The Sports Guy has stated multiple times that if the LA Lakers win the 2008-09 NBA championship, it will secure Kobe Bryant's place as the 3rd greatest guard in league history. It would be Bryant's 4th ring and first without Shaq, which in many experts' minds would vault #24 past Jerry West and Oscar Robertson, leaving only Magic and Michael ahead of him.
Up 2 games to 1 in the series and in Orlando for Game 4, the stage was set for Kobe to play like one of the greatest guards in NBA history. It was time to go for the jugular, as all the great ones do when they absolutely need to. And if we look at the Game 4 box score, Kobe performed well. 32 points, 8 assists, 7 rebounds.
But if we look deeper, Kobe Bryant's stats were not overly impressive in Game 4. Even more importantly, there are two players(one on each team) that are more responsible for the game's outcome than the 3rd greatest guard of all time. Here's my proof.
In a superb piece on Shane Battier by Michael Lewis, some secrets to guarding Kobe Bryant are revealed. Battier is the Houston Rockets forward who arguably defends Bryant better than anyone else currently in the NBA. The Rockets and Battier are quick to acknowledge that Kobe is going to get his points every night. He's too talented and can score in too many ways.
The secret is this: if a team can keep Kobe's point total as close to his total field goal attempts as possible, that team has a fantastic chance to beat the Lakers. Such a shooting performance from Bryant is so inefficient that his team would be better off if he simply sat on the bench for the entire night.
Kobe in Game 4: 11-31 FG, 35.5%, 32 points
31 field goal attempts, 32 points. A very inefficient game. If those numbers are any indication, the Orlando Magic had a great chance to win Game 4. And indeed they did. In fact, they should have. The series should be knotted at 2 with Game 5 in Orlando. The Magic very well could be in position to win their first NBA title. But there are two glaring reasons why they lost and went down 3-1 in the series. Neither of the reasons are Kobe Bryant.
Reason #1: Dwight Howard With 11.1 seconds left in the game and Orlando up 3, Howard went to the line to ice it. The problem is, Howard's chances of making a free throw are slightly better than a coin flip. For you NBA laymen, this is not a good thing. Add the pressure of the situation to his poor FT percentage and it's easy to see why Howard bricked both free throws, keeping Game 4 within reach for the Lakers.
It may sound like I'm blaming Howard. I'm not. I will forever contend it's a miracle that chiseled 7-footers (such as Howard and Shaq) can make a free throw at all. If you have no sympathy for these Supermen and their free throw kryptonite, grab a tennis ball and see how many free throws you can drain. Some guys just aren't supposed to make consistent baskets from 15 feet away.
But the fact remains, reason #2 why the Lakers won Game 4 was given his chance because reason #1 couldn't make 1 out of 2 free throws. Okay, fine, maybe I'm blaming Howard. But only a little bit.
Reason #2: Derek Fisher This little fella has the 3rd most made 3-pointers in NBA Finals history, behind only Jordan and Robert Horry, who have a combined 13 rings. In other words, guys who drain 3s in the Finals snag rings. After Howard's aforementioned free throw struggles, Fisher took the ball and effing drained a cold-blooded triple in Jameer Nelson's grill. Or, what should have been his grill if he were actually defending against a 3.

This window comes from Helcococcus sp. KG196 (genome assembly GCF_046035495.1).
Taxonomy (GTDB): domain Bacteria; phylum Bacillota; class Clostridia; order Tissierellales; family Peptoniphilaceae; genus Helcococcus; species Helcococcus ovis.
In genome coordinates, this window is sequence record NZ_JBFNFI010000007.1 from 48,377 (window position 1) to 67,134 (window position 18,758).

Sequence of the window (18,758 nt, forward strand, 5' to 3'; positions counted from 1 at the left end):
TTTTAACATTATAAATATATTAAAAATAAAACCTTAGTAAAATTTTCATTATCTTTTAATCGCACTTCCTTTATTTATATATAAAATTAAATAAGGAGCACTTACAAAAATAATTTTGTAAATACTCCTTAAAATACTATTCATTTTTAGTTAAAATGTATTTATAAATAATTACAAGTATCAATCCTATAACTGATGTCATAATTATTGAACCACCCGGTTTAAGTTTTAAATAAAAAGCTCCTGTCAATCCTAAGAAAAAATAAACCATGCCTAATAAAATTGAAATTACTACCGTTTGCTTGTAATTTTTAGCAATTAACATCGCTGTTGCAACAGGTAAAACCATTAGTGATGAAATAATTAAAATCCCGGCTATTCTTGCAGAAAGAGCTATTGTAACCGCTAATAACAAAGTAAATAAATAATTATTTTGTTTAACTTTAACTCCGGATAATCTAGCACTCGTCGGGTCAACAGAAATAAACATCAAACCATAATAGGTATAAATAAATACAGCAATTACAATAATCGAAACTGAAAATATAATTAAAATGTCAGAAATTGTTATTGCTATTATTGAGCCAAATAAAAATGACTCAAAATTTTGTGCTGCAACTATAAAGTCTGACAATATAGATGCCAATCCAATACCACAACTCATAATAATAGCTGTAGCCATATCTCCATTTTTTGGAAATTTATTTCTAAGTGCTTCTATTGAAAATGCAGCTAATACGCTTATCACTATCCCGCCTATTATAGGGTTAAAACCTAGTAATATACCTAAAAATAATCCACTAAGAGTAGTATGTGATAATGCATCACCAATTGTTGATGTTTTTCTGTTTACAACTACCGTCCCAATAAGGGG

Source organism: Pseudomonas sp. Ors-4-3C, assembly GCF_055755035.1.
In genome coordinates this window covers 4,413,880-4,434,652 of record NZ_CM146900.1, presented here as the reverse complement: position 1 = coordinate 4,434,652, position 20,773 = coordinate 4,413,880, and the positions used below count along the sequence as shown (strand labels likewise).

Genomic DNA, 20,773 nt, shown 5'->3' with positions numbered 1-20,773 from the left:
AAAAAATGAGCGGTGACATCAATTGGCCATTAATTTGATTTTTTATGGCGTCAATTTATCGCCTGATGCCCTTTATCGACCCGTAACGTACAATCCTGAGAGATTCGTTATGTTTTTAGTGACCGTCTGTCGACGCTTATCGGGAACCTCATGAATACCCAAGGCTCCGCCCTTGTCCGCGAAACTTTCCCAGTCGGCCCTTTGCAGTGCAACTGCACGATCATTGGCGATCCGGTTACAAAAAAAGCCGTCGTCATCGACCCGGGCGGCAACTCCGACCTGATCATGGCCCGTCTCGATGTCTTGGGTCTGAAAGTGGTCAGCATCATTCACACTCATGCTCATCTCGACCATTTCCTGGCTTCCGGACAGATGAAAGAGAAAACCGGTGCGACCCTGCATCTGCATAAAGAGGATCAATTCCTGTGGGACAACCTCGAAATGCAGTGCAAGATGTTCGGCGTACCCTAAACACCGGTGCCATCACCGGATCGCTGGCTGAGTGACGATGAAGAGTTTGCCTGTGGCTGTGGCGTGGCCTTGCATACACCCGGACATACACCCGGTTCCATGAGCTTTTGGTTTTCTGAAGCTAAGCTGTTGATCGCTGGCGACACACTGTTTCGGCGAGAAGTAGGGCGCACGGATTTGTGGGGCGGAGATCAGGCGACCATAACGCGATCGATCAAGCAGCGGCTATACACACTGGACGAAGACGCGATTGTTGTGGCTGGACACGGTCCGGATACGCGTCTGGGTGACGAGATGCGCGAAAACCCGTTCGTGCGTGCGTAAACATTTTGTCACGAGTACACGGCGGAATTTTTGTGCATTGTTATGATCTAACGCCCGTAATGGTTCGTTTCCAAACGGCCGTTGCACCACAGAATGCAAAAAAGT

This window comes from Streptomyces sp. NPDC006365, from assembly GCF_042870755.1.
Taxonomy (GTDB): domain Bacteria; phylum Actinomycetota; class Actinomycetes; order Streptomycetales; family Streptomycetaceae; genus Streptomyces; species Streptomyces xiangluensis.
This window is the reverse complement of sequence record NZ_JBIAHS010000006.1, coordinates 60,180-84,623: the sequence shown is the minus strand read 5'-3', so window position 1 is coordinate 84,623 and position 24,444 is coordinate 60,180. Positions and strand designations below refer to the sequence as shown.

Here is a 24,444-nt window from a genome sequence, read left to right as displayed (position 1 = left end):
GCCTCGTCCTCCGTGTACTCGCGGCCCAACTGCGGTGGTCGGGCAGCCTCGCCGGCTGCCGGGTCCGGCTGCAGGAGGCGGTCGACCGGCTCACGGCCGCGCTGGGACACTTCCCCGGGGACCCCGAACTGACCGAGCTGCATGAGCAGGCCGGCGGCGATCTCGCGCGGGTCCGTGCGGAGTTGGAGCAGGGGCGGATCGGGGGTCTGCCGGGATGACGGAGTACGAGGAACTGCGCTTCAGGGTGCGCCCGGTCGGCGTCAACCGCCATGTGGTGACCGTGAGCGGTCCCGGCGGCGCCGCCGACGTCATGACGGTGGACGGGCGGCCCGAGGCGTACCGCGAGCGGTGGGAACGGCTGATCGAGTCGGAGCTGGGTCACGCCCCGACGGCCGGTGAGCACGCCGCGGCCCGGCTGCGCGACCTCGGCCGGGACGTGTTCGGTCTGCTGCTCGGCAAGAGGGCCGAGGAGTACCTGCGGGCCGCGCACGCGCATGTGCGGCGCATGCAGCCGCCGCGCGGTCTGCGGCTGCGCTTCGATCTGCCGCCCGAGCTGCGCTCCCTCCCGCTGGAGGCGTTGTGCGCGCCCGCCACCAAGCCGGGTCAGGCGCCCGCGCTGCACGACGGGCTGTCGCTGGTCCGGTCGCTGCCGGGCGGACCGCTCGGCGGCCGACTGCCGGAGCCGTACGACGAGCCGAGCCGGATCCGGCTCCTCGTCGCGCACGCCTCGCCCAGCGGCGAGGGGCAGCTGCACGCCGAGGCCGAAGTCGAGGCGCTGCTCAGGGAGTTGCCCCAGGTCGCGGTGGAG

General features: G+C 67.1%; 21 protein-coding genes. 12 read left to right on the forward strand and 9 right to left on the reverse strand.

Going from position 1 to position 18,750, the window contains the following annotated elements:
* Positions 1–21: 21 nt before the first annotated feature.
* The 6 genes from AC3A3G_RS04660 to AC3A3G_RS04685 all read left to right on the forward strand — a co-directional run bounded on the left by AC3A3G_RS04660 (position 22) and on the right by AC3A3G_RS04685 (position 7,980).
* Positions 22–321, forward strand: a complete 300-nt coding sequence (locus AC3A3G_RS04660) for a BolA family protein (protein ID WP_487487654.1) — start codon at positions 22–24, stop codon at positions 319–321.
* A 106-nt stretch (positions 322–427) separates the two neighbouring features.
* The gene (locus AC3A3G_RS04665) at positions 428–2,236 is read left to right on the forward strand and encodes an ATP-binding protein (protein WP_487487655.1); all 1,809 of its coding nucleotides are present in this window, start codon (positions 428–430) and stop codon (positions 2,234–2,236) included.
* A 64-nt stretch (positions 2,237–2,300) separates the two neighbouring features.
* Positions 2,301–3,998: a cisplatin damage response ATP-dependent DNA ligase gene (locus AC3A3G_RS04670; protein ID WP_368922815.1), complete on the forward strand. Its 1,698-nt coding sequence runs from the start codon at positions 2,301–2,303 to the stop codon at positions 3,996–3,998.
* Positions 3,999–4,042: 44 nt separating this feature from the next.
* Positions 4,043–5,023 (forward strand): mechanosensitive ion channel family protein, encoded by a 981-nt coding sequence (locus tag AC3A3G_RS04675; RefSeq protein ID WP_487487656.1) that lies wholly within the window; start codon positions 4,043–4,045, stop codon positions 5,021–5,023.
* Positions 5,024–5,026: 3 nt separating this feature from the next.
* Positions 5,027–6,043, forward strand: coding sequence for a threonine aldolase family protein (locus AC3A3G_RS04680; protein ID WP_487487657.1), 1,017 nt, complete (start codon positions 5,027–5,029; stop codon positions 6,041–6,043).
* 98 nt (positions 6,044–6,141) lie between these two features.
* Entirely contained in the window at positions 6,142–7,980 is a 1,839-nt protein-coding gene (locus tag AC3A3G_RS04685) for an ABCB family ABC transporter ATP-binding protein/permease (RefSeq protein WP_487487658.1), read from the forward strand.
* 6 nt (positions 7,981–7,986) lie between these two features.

The shot forced overtime, and Fisher splashed one more three from the top of the key to put the game away. You're welcome, 3rd best guard of all time.
2009 = 1991? Time to talk about Michael for a spell. There are a couple of notable similarities between Kobe's 2009 NBA Finals and MJ's 1991 Finals. Both men needed to prove they could win a title(Jordan in general and Kobe without Shaq). Both men's teams were up 2 games to 1 with an all-important game 4 on the road. Very, very similar situations. Very, very different numbers.
As I mentioned, Kobe was 11-31(35%) for 32 points, had 8 assists, 7 rebounds, and 3 turnovers in Game 4 against the Magic. Jordan was 11-20(55%) for 28 points, had 13 assists, 5 rebounds, and 1 turnover in Game 4 against the Lakers in 1991.
So what's my point?
The Lakers will win the 2009 NBA title. Kobe will get his 4th ring and entrench himself as the 3rd greatest guard of all time. Combine this with idiot fans and short attention spans, and we'll start hearing the questions: Is Kobe the greatest Laker of all time? Is Kobe the best guard in NBA history? Both answers are still no, folks.
The Bulls won Game 4 in 1991, and eventually the title, because of Michael Jordan. The Lakers won Game 4 of the Finals in 2009 because of Dwight Howard and Derek Fisher. Nobody will remember these details years from now. We'll only remember Kobe got a ring without Shaq. But before you enter into the dangerous "greatest ever" conversation, remember that the third greatest guard in NBA history spent the most crucial game of the entire season missing two-thirds of his shots, and was bailed out by an unfortunate big man and a late-game assassin.